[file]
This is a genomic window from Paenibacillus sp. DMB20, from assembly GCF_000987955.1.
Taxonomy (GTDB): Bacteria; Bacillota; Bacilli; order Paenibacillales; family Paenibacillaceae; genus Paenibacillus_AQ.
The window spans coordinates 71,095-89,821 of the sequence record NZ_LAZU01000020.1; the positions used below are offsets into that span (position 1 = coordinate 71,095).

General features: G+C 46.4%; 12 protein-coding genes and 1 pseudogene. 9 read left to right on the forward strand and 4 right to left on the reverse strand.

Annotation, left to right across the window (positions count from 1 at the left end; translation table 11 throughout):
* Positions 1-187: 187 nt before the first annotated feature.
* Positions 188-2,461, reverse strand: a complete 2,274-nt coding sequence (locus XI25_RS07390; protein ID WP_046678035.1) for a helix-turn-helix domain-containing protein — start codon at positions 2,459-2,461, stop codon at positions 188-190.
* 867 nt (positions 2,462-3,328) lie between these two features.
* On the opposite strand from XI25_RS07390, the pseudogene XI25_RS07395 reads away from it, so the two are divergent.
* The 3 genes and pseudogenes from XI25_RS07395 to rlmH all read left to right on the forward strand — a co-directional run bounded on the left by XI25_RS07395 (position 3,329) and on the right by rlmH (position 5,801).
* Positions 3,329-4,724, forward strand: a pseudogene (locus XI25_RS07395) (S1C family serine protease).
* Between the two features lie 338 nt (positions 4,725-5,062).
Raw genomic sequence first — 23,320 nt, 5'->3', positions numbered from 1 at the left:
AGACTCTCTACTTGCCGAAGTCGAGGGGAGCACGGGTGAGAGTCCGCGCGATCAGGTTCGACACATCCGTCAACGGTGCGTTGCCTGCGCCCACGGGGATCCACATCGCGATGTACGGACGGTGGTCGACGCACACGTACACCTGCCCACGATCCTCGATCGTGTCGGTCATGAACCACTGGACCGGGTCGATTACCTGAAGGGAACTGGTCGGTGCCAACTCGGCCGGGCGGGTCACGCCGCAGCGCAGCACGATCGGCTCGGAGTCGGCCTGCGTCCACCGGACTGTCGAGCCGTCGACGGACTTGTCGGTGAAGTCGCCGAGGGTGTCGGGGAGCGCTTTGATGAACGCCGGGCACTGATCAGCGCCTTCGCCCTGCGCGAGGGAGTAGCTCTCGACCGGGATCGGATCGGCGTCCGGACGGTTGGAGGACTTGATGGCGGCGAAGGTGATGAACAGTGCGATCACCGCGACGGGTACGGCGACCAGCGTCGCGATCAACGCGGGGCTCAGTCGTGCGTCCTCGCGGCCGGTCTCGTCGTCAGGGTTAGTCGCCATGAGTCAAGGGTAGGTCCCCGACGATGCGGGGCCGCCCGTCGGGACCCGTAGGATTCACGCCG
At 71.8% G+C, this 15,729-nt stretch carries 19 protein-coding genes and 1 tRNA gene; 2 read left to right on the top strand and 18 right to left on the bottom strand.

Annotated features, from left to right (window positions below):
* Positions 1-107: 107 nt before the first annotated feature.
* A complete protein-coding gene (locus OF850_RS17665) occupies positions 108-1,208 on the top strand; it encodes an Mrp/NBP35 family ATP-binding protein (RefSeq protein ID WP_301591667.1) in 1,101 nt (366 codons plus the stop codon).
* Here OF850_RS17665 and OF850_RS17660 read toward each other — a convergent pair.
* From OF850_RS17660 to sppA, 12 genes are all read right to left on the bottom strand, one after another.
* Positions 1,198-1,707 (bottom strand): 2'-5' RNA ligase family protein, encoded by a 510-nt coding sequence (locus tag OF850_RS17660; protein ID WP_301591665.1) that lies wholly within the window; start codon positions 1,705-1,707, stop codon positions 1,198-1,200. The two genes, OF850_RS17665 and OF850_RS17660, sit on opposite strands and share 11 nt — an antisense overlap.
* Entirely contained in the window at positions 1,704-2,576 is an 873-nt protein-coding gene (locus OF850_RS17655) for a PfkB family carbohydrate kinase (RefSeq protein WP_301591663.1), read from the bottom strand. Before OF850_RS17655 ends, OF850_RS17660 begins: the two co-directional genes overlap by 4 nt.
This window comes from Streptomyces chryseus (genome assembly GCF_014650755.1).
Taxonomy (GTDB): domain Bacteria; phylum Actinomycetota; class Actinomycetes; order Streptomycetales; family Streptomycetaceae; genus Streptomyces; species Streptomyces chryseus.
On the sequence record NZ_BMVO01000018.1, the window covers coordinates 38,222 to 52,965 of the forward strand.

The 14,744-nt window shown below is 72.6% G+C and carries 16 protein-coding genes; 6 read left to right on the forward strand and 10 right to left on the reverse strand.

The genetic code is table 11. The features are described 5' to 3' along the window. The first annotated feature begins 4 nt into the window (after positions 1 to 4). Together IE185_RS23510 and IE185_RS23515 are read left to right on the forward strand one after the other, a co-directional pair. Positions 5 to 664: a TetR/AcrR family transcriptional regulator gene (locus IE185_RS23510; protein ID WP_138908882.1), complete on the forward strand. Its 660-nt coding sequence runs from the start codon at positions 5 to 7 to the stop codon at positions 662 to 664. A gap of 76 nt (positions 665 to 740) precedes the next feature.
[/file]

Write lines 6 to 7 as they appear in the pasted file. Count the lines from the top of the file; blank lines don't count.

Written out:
* Positions 1-187: 187 nt before the first annotated feature.
* Positions 188-2,461, reverse strand: a complete 2,274-nt coding sequence (locus XI25_RS07390; protein ID WP_046678035.1) for a helix-turn-helix domain-containing protein — start codon at positions 2,459-2,461, stop codon at positions 188-190.